The questions have started as people arrive at the Greenhead Park terrain. One of the most common is “Where do I buy a set?”. First of all don’t rush into anything. Boules can be expensive. It’s better to start off with a cheap borrowed set until you know what you want. To play properly you need a set of 3. The real thing will cost at least £50. It’s difficult to find a shop anywhere in the UK that will show you a set and allow you to hold some in your hands and choose from a range of boules. If you do find a local shop that does then a) tell me and b) don’t believe everything the sales assistant says.They probably know little about the product.
Boules come in four main types
Brightly coloured plastic boules. Water filled, sets of 8 in 4 primary colours, they bounce quite high and are best used for amusing toddlers which they do very well. Avoid.
Leisure boules. These are the sets of boules you often find in gift shops or garden centres and the Range and even the internet sold in sets of 6 or 8. They are a family set, ”one size and weight fits all” and are usually packaged as pairs of boules, with different stripe patterns. Ignore phrases that say regulation weight and the real thing. These cost about £10 to £20 and are only just about worth it. You won’t get a matching set of 3 as they tend to come in pairs so you’ll have to use nail varnish or felt tip pens to make a set. OK to start with but often become pockmarked there are rumours of these being shattered in the course of a game. (No evidence – just rumours)
Competition boules. These are only sold in sets of 3 and come in different weights and sizes, so that players can choose the correct boule for their hand and type of game. These start at £50 and can go up to hundreds of pounds. These are manufactured to rigorous standards. Diameters are 71 to 80mm. Weights are 650 to 800g. You buy a set that fits your hand and that you can hold comfortably. The theory is that a smaller, heavier boule will roll truer on the terrain, a larger, lighter boule is less tiring to throw. Competition boules carry the manufacturers name, the weight and a unique identifier to distinguish your boules from other similar ones. Some sellers allow you to have your name or initials engraved on the boules. Various patterns are used to differentiate one boule from another – one stripe, two stripes etc, Buying new means you can choose the pattern you like.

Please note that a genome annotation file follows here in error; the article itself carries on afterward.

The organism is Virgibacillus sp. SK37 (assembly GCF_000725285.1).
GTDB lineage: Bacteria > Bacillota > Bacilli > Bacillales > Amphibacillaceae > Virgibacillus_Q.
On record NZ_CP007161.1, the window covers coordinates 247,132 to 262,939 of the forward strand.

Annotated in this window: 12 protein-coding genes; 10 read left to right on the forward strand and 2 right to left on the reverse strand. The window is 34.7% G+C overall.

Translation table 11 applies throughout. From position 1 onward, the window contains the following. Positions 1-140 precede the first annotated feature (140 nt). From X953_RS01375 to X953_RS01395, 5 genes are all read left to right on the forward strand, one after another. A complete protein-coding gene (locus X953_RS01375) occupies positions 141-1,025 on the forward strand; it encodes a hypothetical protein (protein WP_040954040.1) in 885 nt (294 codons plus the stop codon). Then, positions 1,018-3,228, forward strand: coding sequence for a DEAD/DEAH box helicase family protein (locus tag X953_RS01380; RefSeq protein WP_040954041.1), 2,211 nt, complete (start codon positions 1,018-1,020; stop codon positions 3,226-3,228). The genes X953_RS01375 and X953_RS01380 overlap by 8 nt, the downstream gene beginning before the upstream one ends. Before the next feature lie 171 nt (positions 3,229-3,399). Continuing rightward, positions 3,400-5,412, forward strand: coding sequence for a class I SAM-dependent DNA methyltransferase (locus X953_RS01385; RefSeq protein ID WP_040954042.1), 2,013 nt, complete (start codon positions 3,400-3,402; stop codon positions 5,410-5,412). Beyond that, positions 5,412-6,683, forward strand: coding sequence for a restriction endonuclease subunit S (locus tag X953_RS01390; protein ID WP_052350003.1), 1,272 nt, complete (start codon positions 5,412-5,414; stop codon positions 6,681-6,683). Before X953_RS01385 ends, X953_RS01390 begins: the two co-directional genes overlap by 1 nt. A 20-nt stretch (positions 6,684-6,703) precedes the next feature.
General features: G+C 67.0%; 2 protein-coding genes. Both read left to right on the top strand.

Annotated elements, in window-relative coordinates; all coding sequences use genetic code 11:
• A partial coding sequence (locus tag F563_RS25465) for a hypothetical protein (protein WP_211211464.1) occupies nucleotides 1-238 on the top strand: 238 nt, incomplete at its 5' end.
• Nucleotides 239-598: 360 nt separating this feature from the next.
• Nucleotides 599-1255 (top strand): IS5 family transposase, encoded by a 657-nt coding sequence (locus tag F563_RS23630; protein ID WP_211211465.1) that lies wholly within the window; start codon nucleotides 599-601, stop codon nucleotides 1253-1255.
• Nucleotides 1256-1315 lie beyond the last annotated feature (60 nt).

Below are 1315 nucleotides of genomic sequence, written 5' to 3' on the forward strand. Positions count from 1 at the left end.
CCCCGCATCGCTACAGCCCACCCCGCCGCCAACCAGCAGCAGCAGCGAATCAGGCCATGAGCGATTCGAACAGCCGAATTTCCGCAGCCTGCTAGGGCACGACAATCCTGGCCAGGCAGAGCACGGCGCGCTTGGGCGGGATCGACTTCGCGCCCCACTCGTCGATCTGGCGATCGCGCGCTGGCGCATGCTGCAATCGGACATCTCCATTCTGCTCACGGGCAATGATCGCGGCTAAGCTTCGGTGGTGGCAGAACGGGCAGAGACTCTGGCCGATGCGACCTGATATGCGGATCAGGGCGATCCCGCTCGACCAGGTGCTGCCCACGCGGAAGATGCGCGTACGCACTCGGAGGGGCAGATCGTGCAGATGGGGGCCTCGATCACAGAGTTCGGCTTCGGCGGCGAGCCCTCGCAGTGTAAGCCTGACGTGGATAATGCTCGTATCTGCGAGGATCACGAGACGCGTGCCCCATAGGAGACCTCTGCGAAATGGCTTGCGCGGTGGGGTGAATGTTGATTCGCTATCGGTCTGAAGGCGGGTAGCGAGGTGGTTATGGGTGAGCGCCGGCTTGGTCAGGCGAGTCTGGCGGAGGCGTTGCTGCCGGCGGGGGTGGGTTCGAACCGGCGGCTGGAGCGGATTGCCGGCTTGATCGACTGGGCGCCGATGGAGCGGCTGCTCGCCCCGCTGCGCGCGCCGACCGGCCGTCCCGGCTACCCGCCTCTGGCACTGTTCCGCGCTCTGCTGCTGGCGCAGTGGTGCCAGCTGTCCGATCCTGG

Modern “Tatou” style. These are halfway between Leisure and Competition and feature interesting modern patterns such as diamonds, stars & moons. Frowned upon by purists and banned from real competitions they play well and look good. Often 10% lighter than real competition boules but sold in sets of 3. Prices around £30.
Where to buy.
Ebay – take care. Very few real sets on ebay.co.uk but plenty on ebay.fr however postage costs are high so many french sellers won’t post to England.
Amazon – take care. Very few real sets.
Other internet sites.
http://www.pycpetanque.com has a good range and also a good reputation. Free P & P so higher basic prices.
http://www.petanqueshop.com is based in France and has a good range and free engraving.
http://www.decathlon.co.uk is a French company with some stores in the UK although our nearest – Sheffield – doesn’t stock them. They do web sales.
http://www.completeboules.com is new to the web and has a basic set for £50 with free P & P. Choice of patterns and sizes. Sounds good value to me.
Cheap ways to buy
Car Boot sales.
Most car boot sales have a set going for a song and you can get them for £2 or £3. If you get a set with competition level markings you’ve done very well. Even a matching set of 3 that are leisure style is good value. HPC will always buy these from you when you move to a better set.
Hand me downs.
Find someone who’s giving up the game and buy their set from them. You need to be in the know but can buy a set of good boules for £5 to £10. Ask around your club or at regional events. Ask if anyone at nearby clubs want to sell off an old set as they’ve bought a better set. Start at Heckmondwike.
Take a mini break to France.
Make sure the place you stay has a shop that will stock boules. Big supermarkets do but plan ahead. Towns that are holiday/leisure oriented have these types of shop. It will be cheaper but there are associated costs.
Write a letter to Santa.
Saves buying them yourself…